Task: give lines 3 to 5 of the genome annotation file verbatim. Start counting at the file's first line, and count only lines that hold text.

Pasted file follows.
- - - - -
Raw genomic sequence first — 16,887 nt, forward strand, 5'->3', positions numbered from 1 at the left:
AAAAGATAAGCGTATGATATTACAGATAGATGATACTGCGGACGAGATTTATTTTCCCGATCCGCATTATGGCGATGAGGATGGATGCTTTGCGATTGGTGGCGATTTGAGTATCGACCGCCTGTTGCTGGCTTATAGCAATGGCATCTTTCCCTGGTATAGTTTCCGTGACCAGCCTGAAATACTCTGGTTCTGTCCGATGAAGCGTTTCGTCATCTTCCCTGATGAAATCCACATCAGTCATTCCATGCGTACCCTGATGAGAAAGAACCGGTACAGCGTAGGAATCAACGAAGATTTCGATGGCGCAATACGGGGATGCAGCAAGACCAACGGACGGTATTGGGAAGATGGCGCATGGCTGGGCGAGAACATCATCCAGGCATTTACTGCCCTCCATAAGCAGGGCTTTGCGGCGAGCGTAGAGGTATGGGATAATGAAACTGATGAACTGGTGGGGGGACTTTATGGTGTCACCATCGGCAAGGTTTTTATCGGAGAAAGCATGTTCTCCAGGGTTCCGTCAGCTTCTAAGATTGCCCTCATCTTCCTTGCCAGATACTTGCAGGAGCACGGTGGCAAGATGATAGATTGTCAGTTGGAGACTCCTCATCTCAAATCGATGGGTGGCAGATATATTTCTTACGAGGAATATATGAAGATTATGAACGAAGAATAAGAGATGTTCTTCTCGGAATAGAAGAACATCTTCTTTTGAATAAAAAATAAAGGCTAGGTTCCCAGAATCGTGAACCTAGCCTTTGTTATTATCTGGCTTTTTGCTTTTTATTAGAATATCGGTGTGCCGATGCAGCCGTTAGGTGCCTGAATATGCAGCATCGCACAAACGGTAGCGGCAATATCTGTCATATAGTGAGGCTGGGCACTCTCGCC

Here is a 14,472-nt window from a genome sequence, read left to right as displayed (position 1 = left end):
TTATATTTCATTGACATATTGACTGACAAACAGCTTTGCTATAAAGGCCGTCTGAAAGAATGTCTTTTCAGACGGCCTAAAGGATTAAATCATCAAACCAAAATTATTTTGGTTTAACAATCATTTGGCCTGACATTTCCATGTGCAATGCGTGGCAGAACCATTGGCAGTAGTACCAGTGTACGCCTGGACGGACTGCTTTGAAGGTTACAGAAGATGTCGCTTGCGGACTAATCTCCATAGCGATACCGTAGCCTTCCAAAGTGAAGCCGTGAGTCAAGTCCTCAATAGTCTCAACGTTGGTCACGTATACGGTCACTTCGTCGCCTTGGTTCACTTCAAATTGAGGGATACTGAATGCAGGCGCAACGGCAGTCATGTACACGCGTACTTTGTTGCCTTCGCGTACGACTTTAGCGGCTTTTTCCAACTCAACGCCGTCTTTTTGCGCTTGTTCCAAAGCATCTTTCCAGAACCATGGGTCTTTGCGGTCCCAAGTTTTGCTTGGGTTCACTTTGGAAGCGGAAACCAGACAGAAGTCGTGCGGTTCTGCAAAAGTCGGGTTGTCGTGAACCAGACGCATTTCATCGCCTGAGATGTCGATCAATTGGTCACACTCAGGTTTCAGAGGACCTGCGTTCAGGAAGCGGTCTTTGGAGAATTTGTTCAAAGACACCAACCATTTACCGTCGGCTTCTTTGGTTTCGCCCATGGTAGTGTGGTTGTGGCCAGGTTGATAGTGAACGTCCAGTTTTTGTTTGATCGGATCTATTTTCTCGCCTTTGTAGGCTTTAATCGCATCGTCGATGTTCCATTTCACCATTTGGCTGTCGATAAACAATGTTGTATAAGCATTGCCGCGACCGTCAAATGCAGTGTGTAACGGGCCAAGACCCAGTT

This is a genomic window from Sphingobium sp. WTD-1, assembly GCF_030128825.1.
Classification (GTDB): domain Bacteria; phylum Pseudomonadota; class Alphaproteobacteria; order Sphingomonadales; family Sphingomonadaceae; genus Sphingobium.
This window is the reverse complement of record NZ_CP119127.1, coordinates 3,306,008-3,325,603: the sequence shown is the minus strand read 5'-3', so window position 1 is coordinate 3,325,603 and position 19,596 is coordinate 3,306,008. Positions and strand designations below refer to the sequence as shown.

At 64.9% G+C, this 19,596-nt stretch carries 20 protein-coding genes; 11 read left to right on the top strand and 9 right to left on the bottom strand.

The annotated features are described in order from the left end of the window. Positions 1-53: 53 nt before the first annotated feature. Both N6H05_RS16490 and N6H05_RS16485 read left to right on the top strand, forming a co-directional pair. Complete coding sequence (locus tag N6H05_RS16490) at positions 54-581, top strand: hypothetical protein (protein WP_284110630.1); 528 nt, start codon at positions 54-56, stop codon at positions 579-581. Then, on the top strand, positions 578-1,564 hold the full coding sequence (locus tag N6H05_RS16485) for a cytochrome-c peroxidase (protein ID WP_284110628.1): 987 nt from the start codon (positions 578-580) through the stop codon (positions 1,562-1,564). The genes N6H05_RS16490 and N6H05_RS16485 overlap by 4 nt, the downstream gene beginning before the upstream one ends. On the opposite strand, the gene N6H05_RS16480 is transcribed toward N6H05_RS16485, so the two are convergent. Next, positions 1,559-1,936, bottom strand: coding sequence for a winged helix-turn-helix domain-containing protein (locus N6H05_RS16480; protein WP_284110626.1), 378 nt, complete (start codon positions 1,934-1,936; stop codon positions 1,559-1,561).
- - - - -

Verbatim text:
Here is a 14,472-nt window from a genome sequence, read left to right as displayed (position 1 = left end):
TTATATTTCATTGACATATTGACTGACAAACAGCTTTGCTATAAAGGCCGTCTGAAAGAATGTCTTTTCAGACGGCCTAAAGGATTAAATCATCAAACCAAAATTATTTTGGTTTAACAATCATTTGGCCTGACATTTCCATGTGCAATGCGTGGCAGAACCATTGGCAGTAGTACCAGTGTACGCCTGGACGGACTGCTTTGAAGGTTACAGAAGATGTCGCTTGCGGACTAATCTCCATAGCGATACCGTAGCCTTCCAAAGTGAAGCCGTGAGTCAAGTCCTCAATAGTCTCAACGTTGGTCACGTATACGGTCACTTCGTCGCCTTGGTTCACTTCAAATTGAGGGATACTGAATGCAGGCGCAACGGCAGTCATGTACACGCGTACTTTGTTGCCTTCGCGTACGACTTTAGCGGCTTTTTCCAACTCAACGCCGTCTTTTTGCGCTTGTTCCAAAGCATCTTTCCAGAACCATGGGTCTTTGCGGTCCCAAGTTTTGCTTGGGTTCACTTTGGAAGCGGAAACCAGACAGAAGTCGTGCGGTTCTGCAAAAGTCGGGTTGTCGTGAACCAGACGCATTTCATCGCCTGAGATGTCGATCAATTGGTCACACTCAGGTTTCAGAGGACCTGCGTTCAGGAAGCGGTCTTTGGAGAATTTGTTCAAAGACACCAACCATTTACCGTCGGCTTCTTTGGTTTCGCCCATGGTAGTGTGGTTGTGGCCAGGTTGATAGTGAACGTCCAGTTTTTGTTTGATCGGATCTATTTTCTCGCCTTTGTAGGCTTTAATCGCATCGTCGATGTTCCATTTCACCATTTGGCTGTCGATAAACAATGTTGTATAAGCATTGCCGCGACCGTCAAATGCAGTGTGTAACGGGCCAAGACCCAGTT

This is a genomic window from Sphingobium sp. WTD-1, assembly GCF_030128825.1.